The permanent cost savings of about $150 million which we have already executed will continue to have a financial impact into early 2021. And this together with the additional permanent actions will offset the anticipated unwind of most of the temporary cost actions which we put in place in 2020.
Overall, the aggregate permanent cost reductions across 2020 and 2021 will improve our long-term cost structure and margin as brokerage revenue recovers.
However, in modeling 2021 discretely, we expect that there will be a net increase in operating expense driven by the return to a more normal bonus payout for non-fee earners. There remains a lot of uncertainty in the speed of recovery in the broader economy and our brokerage markets.
As we develop our detailed budgets, we are currently assuming some brokerage growth in 2021 as a whole but not back to 2019 levels. In addition we expect stable or growing PM/FM revenues. With these assumptions, we are targeting to grow revenue and EBITDA in 2021. We will provide more detail on our fourth quarter earnings call in February.
As Brett said, you can be confident that whatever the COVID pandemic outcome and economic impact, we will continue to focus on the welfare of our employees, supporting our clients, the financial strength of our company, and our profitability in 2020, 2021, and for the long-term.
With that, I’ll turn the call back to the operator for the Q&A portion of today’s call.
And at this time, we’ll be conducting a question-and-answer session. [Operator Instructions] And our first question is from Anthony Paolone with JPMorgan. Please proceed with your question.
Okay. Thank you. I guess first question for Duncan on the cost side. I may have missed it. Did you say how much was actually realized in 3Q? Because I see the number from 2Q was I think $75 million and you’re talking about the $300 million to be realized for the full year. So, just trying to back into what’s left that you think you’ll realize in 4Q.
Yes Tony. So, we are thinking about that. We said we did at least $75 million in the second quarter. You should think about that as being a bit more than $75 million and we did. I think we said we’d done a couple of hundred million dollars through the sort of Q2 and Q3 and we’ll do about $300 million for the year. So, you should be thinking about this as like in rough terms $100 million a quarter.
Okay, got it. And then my second question for Brett on the leasing side. In the past you talked about just when you get these downturns the leasing pipeline kind of builds up and then I guess you had a backlog to go through. Can you maybe comment on what you’re seeing there and whether that’s really building and something we could see come through next year?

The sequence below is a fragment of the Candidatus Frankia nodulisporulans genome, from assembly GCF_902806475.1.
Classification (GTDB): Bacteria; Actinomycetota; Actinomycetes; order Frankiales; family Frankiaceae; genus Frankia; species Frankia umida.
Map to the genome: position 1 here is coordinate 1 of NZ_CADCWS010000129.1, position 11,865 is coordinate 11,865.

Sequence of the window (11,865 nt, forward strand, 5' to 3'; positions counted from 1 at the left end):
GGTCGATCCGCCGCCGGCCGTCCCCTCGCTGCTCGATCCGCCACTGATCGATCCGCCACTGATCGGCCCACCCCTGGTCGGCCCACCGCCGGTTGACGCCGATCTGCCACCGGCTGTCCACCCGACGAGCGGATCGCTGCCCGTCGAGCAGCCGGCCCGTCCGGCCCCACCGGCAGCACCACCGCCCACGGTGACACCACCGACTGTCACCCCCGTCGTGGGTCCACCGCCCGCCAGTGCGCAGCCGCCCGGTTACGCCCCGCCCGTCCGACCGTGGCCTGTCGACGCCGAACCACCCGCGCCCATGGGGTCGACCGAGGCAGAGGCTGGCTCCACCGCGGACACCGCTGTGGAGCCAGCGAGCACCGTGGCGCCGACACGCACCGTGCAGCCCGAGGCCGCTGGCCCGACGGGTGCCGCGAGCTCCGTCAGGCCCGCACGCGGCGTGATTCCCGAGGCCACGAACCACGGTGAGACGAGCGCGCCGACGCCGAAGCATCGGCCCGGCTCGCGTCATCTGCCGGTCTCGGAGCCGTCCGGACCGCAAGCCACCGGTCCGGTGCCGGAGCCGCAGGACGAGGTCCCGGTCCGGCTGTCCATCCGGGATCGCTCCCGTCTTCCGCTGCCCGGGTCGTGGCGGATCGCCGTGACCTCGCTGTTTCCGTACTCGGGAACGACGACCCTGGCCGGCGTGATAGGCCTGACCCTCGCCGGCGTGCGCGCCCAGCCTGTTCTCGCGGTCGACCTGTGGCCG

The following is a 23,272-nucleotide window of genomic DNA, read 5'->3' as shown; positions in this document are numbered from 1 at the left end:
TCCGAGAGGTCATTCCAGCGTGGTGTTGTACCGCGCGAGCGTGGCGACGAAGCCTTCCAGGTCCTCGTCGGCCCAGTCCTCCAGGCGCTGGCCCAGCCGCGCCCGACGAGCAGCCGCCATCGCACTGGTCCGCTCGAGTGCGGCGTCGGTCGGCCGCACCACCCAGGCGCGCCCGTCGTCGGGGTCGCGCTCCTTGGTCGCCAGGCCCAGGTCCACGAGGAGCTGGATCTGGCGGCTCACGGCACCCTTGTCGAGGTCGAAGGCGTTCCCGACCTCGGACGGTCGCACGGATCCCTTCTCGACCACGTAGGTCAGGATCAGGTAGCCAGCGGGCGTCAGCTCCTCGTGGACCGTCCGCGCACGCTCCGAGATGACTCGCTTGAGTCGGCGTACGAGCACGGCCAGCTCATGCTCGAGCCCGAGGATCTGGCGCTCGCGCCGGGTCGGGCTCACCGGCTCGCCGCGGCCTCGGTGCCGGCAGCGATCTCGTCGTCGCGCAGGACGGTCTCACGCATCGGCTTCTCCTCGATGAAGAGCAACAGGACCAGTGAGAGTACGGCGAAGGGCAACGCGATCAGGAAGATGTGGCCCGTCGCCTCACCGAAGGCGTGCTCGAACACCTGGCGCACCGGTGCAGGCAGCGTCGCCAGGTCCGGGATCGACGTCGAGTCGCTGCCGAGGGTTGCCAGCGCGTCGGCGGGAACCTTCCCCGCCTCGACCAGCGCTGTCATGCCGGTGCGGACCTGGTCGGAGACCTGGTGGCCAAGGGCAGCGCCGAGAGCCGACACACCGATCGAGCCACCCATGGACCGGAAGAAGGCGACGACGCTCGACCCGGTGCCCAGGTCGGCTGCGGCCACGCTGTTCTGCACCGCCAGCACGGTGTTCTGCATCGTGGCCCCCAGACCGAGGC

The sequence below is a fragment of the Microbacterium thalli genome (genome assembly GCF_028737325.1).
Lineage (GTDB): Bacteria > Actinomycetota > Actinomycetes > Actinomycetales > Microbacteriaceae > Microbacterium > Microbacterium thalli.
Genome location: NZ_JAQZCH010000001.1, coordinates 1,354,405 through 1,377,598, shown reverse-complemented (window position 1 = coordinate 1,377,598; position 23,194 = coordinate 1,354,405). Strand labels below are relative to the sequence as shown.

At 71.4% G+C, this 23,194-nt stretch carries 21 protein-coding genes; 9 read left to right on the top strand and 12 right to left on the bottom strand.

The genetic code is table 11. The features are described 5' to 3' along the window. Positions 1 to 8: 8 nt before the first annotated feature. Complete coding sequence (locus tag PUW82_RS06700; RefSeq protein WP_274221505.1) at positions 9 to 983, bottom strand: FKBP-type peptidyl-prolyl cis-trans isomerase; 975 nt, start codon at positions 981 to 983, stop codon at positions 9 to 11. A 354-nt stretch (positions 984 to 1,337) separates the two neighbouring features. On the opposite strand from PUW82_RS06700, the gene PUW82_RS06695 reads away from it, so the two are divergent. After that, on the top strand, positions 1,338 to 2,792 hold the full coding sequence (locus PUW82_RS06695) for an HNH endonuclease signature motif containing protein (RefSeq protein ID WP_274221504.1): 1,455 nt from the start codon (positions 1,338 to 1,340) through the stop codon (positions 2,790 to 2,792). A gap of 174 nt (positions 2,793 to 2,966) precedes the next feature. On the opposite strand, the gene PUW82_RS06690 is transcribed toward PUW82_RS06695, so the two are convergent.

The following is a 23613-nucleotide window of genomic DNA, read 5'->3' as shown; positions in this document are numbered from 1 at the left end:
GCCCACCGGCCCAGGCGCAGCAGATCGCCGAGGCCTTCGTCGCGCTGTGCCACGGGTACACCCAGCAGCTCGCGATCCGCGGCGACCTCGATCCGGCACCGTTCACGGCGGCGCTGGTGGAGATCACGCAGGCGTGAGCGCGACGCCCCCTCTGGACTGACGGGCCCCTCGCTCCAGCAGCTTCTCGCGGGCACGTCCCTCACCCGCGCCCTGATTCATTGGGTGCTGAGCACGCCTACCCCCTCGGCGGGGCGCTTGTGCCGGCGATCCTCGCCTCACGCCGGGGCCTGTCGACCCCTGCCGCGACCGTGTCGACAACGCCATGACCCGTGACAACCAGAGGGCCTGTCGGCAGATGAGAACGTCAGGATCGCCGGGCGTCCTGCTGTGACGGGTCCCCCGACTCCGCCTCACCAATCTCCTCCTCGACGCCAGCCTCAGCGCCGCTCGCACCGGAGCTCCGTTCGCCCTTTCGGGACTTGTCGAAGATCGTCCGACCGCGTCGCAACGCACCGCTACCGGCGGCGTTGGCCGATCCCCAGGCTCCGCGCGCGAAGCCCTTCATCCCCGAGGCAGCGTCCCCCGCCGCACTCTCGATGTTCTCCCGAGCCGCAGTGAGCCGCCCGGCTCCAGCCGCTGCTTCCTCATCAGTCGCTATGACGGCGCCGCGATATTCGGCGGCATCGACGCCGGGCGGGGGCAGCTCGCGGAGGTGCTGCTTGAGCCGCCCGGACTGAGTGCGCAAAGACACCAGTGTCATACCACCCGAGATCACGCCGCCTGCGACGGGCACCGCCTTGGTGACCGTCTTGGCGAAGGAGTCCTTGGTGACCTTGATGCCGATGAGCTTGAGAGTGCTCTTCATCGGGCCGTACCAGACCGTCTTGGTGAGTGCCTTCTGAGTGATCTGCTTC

Sure. Sure Tony. It’s a great question. So, first of all, in any down — as you referenced, in any downturn, first thing that happens is that anything that’s in early-stage flight stops because it’s taken off the table and companies kick that can as far as they can kick it.
Because I think of the unique nature of this downturn which is the uncertainty around COVID and future lockdowns and other reasons, what we’re seeing is a pretty significant level of corporations renewing and renewing for short-term. We talked about this at the last quarter. That would be a logical action for companies to take and we are indeed seeing that.
So at the moment, the way I would describe, what we’re seeing on the leasing side is rents are holding up. That will change. We know the rents are going to be coming down.
Vacancy is beginning to rise and it’s beginning to rise fairly quickly now which is again exactly what you would expect in a downturn of this sort. Companies that have not — do not have the ability anymore to kick the can down the road are — many of them about a third of them based on our numbers are renewing and that’s at a higher percentage than is typical. They’re not going to the market. They’re just going to renew. And they’re renewing for short-term and renewing that — they’re renewing at shorter-term leases at a bit higher percentage than you would see in a normal marketplace.
Again this is almost playbook for what you would expect. I think again, I think what’s perhaps a bit different here is that the uncertainty around COVID and the uncertainty around what it might bring in future lockdowns, probably exacerbates those dynamics a little bit at the margin. So I would say it’s playing out pretty much the way we’d expect. Yes, we’re going to go through harder times before things get better. But as we — as you saw in our published forecast that Kevin Thorpe put out, we do see the markets returning to full recovery in a couple of years. And we think the inflection point around the markets is about a year, 1.5 years away.
Great. Thank you.
And our next question is from Doug Harter with Credit Suisse. Please proceed with your question.
Thanks. You talked about using some of your liquidity for possibly infill acquisitions. Can you just talk about how much liquidity you kind of want to hold back to kind of be defensive? And how much of that potential liquidity would be more for playing offense?
Yes. I think way to think about this is, I don’t want to put a number on what we would look at as minimum liquidity. But at the moment, we are very, very liquid with almost $2 billion of liquidity and cash and revolver capacity. No draw on revolver. So I think the way, I’d like to answer the question is we have much more capacity right now than we need. And I would also say by the way, disappointed that no great opportunities have come down the road the last four or five months probably not unexpected.